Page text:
1. Narrate ‘The Tale of Melon City’ in your own words.
Ans. Once in a city there ruled a just and peace-loving king. He generously got an arch gate built over the highway. He thought foolishly that the gate would improve the general quality of life. One day, the king’s crown was lost when it touched the low-built arch. He took it as a disgrace. He ordered the chief of builders to be hanged. The builder blamed the workers who held the masons guilty. The architect, in his turn, blamed the king for making a change in the building plan. A wise man suggested that the arch itself be hanged. Since the crowd demanded the execution of the culprit, a noose was set up. The king alone was found tall enough to fit the noose, so he was hanged.
The new ruler was crowned on the advice of an idiot. A melon was set on the throne. The ministers and the common people were equally happy because the melon king did not rule at all. He was just a melon after all.
2. What impression would you form of a state where the king was ‘just and placid’?
Ans. A state ruled by a foolish king is doomed to lawlessness. The king said to be cool-headed and calm was actually short-tempered and mindless. He changed his orders several times. He had to pay a heavy price for his wavering mind an absurd decision. He carried his notion of justice a little too far. He lost his head when he lost his crown. He wanted the culprit to be hanged. But he took a strange decision to please the people. He got the noose set up. But the noose was a little too high. He himself was found fit for that noose. This was a kingdom of fools. The ministers accepted the new ruler named by an idiot. They crowned a melon and the people accepted him tamely.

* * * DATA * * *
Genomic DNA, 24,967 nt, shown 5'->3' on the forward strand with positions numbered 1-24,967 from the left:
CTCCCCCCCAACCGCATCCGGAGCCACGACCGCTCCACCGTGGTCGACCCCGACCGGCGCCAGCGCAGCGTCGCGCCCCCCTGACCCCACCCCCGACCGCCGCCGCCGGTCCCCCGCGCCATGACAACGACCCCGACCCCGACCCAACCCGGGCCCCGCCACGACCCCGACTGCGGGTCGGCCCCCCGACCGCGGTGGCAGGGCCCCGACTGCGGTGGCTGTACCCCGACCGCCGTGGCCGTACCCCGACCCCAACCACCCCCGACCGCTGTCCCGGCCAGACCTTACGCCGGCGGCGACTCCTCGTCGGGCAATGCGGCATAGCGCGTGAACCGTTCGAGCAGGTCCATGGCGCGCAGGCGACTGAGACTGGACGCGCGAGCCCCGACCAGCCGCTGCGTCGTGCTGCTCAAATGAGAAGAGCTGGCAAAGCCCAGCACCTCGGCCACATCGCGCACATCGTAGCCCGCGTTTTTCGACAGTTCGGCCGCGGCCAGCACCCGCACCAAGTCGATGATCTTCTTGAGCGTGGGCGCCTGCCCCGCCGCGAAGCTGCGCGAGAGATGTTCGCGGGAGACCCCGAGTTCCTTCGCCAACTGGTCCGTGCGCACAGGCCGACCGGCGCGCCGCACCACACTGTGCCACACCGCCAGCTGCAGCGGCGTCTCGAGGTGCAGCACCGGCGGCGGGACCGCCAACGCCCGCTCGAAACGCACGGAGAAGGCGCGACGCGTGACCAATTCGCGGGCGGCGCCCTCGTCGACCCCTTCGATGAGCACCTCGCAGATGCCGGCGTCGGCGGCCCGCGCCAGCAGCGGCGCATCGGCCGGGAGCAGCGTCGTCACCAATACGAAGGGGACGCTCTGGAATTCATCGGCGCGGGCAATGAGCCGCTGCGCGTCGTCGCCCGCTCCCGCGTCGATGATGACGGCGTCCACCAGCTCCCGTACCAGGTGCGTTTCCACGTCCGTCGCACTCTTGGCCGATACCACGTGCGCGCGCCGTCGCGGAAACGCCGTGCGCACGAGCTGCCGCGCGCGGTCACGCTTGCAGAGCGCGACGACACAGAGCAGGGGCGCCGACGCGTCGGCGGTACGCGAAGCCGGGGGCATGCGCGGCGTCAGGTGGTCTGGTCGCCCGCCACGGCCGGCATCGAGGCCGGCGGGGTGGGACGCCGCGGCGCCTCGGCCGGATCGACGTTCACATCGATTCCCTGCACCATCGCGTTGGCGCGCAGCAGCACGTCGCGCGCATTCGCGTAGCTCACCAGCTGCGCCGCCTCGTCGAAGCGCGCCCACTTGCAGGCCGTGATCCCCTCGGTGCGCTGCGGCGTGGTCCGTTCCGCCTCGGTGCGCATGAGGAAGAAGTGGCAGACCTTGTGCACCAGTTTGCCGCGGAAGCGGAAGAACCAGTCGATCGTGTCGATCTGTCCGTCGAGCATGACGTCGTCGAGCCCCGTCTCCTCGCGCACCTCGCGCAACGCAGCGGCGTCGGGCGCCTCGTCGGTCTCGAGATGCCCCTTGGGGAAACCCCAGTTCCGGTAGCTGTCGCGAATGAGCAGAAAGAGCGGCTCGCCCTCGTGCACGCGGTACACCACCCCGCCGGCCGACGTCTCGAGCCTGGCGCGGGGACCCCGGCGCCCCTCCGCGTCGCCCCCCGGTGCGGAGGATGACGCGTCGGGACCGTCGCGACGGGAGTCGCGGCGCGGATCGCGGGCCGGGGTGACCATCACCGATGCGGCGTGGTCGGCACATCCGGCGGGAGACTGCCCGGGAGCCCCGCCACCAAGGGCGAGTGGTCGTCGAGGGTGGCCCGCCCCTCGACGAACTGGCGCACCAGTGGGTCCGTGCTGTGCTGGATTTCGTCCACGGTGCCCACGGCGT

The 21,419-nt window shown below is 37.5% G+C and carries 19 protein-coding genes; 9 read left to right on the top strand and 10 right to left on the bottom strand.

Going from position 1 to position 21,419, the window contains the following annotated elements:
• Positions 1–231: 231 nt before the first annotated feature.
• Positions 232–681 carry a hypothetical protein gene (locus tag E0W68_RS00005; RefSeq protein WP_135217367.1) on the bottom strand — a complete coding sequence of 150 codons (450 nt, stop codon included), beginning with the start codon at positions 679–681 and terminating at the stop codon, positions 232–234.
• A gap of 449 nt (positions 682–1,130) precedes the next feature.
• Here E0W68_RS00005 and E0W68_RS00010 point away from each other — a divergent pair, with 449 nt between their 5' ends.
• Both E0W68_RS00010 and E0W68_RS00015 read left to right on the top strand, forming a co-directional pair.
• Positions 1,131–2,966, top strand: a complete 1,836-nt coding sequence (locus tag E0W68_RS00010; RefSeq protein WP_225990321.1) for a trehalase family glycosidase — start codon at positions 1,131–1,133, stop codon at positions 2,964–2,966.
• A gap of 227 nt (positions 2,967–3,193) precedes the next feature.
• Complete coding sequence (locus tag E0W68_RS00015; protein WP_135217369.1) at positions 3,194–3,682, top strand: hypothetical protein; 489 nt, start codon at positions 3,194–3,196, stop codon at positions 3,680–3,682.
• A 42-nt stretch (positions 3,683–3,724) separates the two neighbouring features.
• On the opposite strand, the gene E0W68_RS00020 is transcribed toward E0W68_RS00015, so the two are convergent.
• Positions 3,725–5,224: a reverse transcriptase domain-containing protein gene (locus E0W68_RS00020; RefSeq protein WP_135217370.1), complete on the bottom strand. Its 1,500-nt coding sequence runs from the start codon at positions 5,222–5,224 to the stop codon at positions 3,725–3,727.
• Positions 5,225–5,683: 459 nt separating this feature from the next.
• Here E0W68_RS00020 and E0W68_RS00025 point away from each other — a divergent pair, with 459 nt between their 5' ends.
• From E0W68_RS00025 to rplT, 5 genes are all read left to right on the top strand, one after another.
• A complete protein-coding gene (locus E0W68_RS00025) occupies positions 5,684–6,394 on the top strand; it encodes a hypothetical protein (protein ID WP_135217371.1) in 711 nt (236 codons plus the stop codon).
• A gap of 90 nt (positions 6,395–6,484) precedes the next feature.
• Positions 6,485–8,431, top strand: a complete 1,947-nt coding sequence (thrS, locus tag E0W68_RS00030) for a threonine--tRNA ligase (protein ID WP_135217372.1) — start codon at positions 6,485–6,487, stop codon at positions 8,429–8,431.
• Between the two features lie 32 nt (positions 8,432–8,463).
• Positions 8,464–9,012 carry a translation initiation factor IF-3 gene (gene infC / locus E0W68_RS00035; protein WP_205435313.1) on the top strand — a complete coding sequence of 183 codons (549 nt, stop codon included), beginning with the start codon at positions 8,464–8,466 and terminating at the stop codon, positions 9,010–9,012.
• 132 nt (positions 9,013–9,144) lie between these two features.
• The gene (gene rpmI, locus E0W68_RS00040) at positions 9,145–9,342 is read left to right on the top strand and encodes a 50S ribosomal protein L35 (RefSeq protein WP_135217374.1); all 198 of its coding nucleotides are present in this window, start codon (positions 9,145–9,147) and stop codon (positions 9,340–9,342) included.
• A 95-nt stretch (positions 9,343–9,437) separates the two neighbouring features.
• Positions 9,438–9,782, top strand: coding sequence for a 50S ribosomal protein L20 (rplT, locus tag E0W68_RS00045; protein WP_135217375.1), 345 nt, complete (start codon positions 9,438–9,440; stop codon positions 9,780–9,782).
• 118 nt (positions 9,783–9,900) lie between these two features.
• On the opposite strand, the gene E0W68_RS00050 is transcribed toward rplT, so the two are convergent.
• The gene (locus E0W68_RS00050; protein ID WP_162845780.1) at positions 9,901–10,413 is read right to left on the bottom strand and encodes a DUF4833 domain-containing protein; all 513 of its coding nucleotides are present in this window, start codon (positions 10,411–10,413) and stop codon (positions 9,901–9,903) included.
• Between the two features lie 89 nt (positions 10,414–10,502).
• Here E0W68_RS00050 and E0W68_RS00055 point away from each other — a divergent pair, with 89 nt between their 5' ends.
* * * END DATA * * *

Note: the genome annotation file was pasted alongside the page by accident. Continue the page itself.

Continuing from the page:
3. How according to you can peace and liberty be maintained in a state?
Ans. Peace and liberty can be maintained in a state where the law is supreme and the common people are not harassed without reason. Laws are made by the parliament but they are interpreted and enforced by the courts. So an ideal state must have an independent judiciary.
4. Suggest a few instances in the poem which highlight humour and irony.
Ans. The Tale of Melon City narrates a humorous story about the nonsensical ruler of the state. It was, in fact, a kingdom of fools. The king got a gate built presumably to enlighten the common people. He agreed to execute the arch on an old man’s suggestion. He agreed to hang somebody because the people demanded it. These are the instances of humour and comical relief. The irony was that the king was executed on the basis of a royal decree signed by himself.
5. ‘The Tale of Melon City’ has been narrated in a verse form. This is a unique style which lends extra charm to an ancient tale. Find similar examples in your language and share them in the class.
Ans. Attempt it yourself, and find out a tale of this nature in your own mother tongue.